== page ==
And, then, I made the critical mistake.

I expressed anxiety about what Wallace, the building inspector, would say when he came to inspect the electrical work. The plans I’d submitted included a bathroom that was part of the original construction. As you can see, however, I picked out a classroom with no bathroom at all.

Kermit the contractor had worked on Saturday, and when he finished, the skeletons of my walls were standing.

But, Kermit failed to show up on Sunday to hang sheet rock, so the studs were still exposed, all but shouting “new construction”. I worried that the building inspector would fine me or, in general, make things difficult when he saw my project wasn’t going according to the plans I had submitted.

To Will I said, “I’m not sure what Wallace is going to hit me with.” But, I wasn’t going to slow down the project. It was time to get on with this show.

Will missed that part of the script.

Maybe he didn’t want me to get “hit”. Or, maybe it was a Mars and Venus thing. Warring planets, crossed stars, minds in alternate universes. What registered in Will’s brain was: “STOP. DO NOT PROCEED.”

And, that’s what he told his boss, Randy, after he left my property Monday evening.

Meanwhile, tired and exhilarated, I coasted home in my universe that evening, Venus as my guide.

Tuesday morning came. Bleary-eyed, but determined, I drove to my property. It was as if I’d walked into a darkened theatre, the curtain drawn. What had happened to the actors in my play? I tromped around my property and looked at long trenches…

…and white pipes tucked neatly into the ground.

By midday, I headed home, called Randy, got the story, and nearly cried. Could he come on Friday? No, he said, that wasn’t a good day. We left things hanging.

Next I called Kevin, the well guy. “Hey, Kevin, I thought Scottie was going to be back today to finish the work.”

“Ellen, he’s on his way. His mother’s been in the hospital and she might need more surgery. That’s where he’s been this morning. But, he’ll be there.”

Then I called Kermit. Told him I was angry (my words were a little more crass than that) when he didn’t show up on Sunday. And he said, “Aw, Sweetie, I didn’t mean to rile you. You shoulda called me.”

Biting my tongue, too close to lashing out, I told him I’d talk with him later.

Meanwhile, my dears, this building comes along slowly. Kermit will likely be fired. Randy and Kevin and their assistants, Will and Scottie, will come through for me.

And, always, despite the drama going on in my schoolhouse project, the weather is cool and the wildflowers are blooming, putting on their very best show.

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Early Tuesday morning I slid from bed and trudged into the kitchen. Taking care of a few things there, I was aware that my eyes felt strange, so I moved down the hall and peered into the bathroom mirror. My top eyelids had disappeared and in their place were small, white tufts of flesh. The lines of my face pointed inward and down. I looked like an angry bull.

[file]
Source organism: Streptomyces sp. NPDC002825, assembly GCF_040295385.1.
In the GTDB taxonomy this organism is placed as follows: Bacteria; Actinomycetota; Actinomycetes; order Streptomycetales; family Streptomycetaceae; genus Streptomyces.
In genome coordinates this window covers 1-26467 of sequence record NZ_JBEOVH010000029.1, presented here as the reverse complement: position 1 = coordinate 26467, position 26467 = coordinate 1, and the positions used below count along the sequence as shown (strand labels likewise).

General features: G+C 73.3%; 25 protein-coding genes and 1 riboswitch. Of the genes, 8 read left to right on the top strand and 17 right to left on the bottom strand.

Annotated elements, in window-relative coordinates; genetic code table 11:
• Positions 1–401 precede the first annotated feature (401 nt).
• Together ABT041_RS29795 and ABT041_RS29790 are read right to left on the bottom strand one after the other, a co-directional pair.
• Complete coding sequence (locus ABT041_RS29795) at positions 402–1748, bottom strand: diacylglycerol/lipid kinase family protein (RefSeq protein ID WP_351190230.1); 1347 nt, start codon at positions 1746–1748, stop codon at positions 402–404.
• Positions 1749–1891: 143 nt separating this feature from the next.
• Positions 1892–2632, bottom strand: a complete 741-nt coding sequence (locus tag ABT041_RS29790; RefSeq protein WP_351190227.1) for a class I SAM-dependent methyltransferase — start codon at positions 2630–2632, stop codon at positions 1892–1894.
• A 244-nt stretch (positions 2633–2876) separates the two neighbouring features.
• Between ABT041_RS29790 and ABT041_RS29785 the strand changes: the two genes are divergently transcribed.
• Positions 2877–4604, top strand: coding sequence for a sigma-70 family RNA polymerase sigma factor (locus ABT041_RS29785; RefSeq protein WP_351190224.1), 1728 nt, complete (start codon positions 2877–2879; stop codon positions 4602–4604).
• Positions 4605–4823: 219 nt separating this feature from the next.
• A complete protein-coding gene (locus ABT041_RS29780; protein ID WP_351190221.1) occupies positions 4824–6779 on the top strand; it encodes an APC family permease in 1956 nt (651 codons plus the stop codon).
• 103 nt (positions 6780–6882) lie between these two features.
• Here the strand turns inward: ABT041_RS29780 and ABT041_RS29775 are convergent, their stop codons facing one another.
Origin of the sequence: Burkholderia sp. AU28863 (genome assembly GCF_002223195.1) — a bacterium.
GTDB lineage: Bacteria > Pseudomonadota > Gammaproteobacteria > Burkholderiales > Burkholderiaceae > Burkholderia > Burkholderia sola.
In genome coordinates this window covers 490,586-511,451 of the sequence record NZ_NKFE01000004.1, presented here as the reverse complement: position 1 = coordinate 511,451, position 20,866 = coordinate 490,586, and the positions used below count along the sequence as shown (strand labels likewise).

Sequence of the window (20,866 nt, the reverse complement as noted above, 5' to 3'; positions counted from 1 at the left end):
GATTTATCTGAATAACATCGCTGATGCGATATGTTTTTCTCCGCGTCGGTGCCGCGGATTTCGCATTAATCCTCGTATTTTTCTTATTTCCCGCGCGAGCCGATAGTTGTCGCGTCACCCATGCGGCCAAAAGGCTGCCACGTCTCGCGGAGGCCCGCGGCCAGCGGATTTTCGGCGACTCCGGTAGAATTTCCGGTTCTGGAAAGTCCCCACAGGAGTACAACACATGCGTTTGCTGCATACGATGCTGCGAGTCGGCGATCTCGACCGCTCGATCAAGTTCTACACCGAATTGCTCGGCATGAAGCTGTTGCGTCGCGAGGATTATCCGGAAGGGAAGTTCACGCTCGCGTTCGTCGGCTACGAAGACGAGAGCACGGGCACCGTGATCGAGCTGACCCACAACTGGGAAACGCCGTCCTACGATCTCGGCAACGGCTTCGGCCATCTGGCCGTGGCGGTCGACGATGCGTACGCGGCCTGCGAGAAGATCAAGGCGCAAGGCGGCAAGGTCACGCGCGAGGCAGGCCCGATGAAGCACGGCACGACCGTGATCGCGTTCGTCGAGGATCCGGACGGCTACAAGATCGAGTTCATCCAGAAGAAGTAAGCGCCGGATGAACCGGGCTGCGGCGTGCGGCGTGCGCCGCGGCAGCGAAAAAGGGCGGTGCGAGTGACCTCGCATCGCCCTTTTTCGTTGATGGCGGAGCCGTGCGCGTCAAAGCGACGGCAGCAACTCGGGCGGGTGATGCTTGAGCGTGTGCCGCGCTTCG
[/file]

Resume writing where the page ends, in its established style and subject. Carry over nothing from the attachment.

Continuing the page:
I splashed cold water on the mess and moved on. For the fifth time in as many days, I made the one-hour drive to my new property. I arrived at 9:30, fatigued but hopeful, expecting to see the same bustle of activity that had been there yesterday.

Yesterday, there was the well guy digging trenches,

connecting white plastic pipes to bring water from the well to the house-to-be,

and then out to the garden areas I’d designated.

There were also the three electrical guys, working hard to make the right connections to bring me power to the building and power to the well.

So, here I am. No hustle and bustle, no guys with electrical wiring or gray conduit pipes, no one with white PVC pipes that will eventually bring water to my kitchen sink, bathroom tub and out back to the garden.

Why am I the only one here?

I decide to savor the quiet, enjoy the fresh morning air, the dew on the ground, and push aside doubts about what is going on. I sip on a drink, have a snack, look at the newspaper I’ve brought from home. On one of the uppermost sprigs of a cedar tree sits a mockingbird. Well, at least I can snap a few pictures on this gorgeous morning. So I run back to my truck and grab my camera. (See the photo at the top of this post.)

That done, my spirits begin to slip under the covers, where I’m wishing my body had stayed back home. What’s happened? I know the guys said they’d be back today.

When in doubt, mow, I always say. So, I put a little gas into the tank of my old mower, push the button for the choke, or the throttle, or whatever that thing is on the front of the mower, and I pull the crank. Okay, this is more like it. Progress. When you mow down the grass, or in this case weeds and wildflowers, you can see what you’ve done. You’ve made tracks and for a type-A type of girl, you can’t see too many tracks.

Finally, it’s midday. Time to give in, go home, where there’s other work to be done. Besides, my body’s aching; my heart is heavy. My two princes—my  electrician and well guy—have left me alone at the altar. It’s one thing for the guy who put in my septic tank not to come back to spread that last mound of dirt. And it’s another thing for Kermit the contractor not to show up on Sunday. (See my previous post.) But Randy and Kevin? What’s up with that?

On the way home, it is a disgruntled bull that gives me a lift, helps to turn my day around. You never know where a little light will shine. Please go here: for my bull story.

Once I drive several miles from my property I am able to get cell phone reception and call my two princes. It’s then I discover the reasons I was the only one to show up this morning.

More next time! I’ll be keeping you posted.